People with autism have difficulty using and understanding verbal and non-verbal language, such as gestures, facial expressions and tone of voice, as well as jokes and sarcasm. Some might not speak, or have fairly limited speech. They may understand what people say to them but prefer to use alternative forms of communication, such as sign language.

Difficulty with Social Interaction

Those with the condition have difficulty recognising and understanding people’s feelings and managing their own, They may, for example, stand too close to another person, prefer to be alone, behave inappropriately and may not seek comfort from another person. This can make it hard for those with the condition to make friends.

Difficulty with Social Imagination

People with autism have difficulty understanding and predicting other people’s intentions and behaviour, and imagining situations that are outside their own routine. This can mean they carry out a narrow, repetitive range of activities. A lack of social imagination should not be confused with lack of imagination. Many people with autism are very creative.

Other Related Characteristics of Autism

Love of Routines

The world can seem an unpredictable and confusing place to people with autism, which is why they often feel more comfortable with a fixed daily routine, so that they know what’s going to happen each day.

Sensory Sensitivity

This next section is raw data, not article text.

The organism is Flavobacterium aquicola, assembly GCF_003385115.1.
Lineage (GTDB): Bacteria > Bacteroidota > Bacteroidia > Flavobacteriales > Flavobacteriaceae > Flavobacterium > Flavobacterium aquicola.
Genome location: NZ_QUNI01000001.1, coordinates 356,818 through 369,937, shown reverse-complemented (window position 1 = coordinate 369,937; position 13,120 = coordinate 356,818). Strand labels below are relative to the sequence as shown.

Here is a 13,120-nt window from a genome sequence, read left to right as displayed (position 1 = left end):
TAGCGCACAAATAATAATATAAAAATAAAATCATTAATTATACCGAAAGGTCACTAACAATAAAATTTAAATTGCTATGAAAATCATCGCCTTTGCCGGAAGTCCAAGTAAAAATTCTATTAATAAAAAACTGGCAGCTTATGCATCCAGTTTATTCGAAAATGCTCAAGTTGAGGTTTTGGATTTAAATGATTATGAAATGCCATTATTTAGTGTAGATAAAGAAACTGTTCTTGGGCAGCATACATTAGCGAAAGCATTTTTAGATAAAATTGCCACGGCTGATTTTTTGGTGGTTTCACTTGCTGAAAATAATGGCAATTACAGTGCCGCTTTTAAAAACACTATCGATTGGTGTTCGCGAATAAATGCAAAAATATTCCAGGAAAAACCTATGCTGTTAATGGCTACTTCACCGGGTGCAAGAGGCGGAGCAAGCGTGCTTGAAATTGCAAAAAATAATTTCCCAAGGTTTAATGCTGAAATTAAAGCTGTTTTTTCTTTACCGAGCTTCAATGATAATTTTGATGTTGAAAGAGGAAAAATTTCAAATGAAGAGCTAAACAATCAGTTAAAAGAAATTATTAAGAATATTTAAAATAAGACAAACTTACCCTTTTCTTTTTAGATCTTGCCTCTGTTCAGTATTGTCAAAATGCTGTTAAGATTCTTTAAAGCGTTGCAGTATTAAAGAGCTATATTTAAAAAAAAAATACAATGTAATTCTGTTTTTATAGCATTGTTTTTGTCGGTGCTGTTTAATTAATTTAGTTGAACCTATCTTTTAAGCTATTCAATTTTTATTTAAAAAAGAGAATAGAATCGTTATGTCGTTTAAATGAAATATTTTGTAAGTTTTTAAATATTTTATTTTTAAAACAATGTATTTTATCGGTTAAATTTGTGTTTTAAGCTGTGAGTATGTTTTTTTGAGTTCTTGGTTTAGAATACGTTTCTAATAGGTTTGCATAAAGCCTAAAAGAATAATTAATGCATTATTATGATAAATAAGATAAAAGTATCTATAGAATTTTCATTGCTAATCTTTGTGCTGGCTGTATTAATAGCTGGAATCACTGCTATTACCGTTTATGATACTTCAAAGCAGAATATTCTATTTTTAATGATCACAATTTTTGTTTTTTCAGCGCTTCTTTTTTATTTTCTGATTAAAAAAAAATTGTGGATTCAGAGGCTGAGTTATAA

People with autism may experience sensory sensitivity in one or more of the five senses – including sounds, sights and smells – which they can find stressful. A person’s senses are either intensified (hypersensitive) or lack sensitivity (hyposensitive). For more information on sensory sensitivity in autism, visit the NAS website.

Special Interests

Many people with autism have intense special interests, often from a young age. These can be anything, from art or music to trains and computers.

Learning Disabilities

People with autism may have learning disabilities that can affect all aspects of their life, from studying in school to learning how to wash themselves or make a meal.

Where Can I Get More Information?

In 2012, the NAS commissioned the largest ever survey into autism, to show what life is like in the UK for people affected by the condition. The survey looked at a wide variety of areas, from diagnosis and school life to employment and independent living. The results can be downloaded here, alongside personal stories from those living with autism.

For more information on autism, including getting a diagnosis and stories from people affected by the condition, read our advice on Living with autism.

You can also search for sources of autism help and support in your area.

Editor’s Note: * US statistics from the Autism Society.

Autism information and resources for the US can be found from the Centers for Disease Control (CDC), the Autism Society, and Autism Speaks.

About the Author

NHS Choices (www.nhs.uk) is the UK’s biggest health website. It provides a comprehensive health information service to help put you in control of your healthcare.